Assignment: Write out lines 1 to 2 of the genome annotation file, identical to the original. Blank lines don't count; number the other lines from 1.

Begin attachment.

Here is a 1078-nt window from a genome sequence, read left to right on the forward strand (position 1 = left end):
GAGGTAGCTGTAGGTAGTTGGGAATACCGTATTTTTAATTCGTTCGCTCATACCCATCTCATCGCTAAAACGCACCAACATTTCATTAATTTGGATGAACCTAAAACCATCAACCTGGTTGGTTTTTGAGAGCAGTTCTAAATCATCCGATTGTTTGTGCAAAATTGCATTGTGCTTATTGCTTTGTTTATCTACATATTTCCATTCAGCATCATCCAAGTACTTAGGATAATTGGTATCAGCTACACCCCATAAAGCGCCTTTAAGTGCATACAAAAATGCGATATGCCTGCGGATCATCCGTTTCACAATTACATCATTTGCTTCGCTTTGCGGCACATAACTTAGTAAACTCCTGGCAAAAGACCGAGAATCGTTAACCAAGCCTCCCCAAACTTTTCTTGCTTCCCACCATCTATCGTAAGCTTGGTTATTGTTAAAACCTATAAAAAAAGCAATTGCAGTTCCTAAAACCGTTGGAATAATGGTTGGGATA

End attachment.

Here is a 1078-nt window from a genome sequence, read left to right on the forward strand (position 1 = left end):
GAGGTAGCTGTAGGTAGTTGGGAATACCGTATTTTTAATTCGTTCGCTCATACCCATCTCATCGCTAAAACGCACCAACATTTCATTAATTTGGATGAACCTAAAACCATCAACCTGGTTGGTTTTTGAGAGCAGTTCTAAATCATCCGATTGTTTGTGCAAAATTGCATTGTGCTTATTGCTTTGTTTATCTACATATTTCCATTCAGCATCATCCAAGTACTTAGGATAATTGGTATCAGCTACACCCCATAAAGCGCCTTTAAGTGCATACAAAAATGCGATATGCCTGCGGATCATCCGTTTCACAATTACATCATTTGCTTCGCTTTGCGGCACATAACTTAGTAAACTCCTGGCAAAAGACCGAGAATCGTTAACCAAGCCTCCCCAAACTTTTCTTGCTTCCCACCATCTATCGTAAGCTTGGTTATTGTTAAAACCTATAAAAAAAGCAATTGCAGTTCCTAAAACCGTTGGAATAATGGTTGGGATA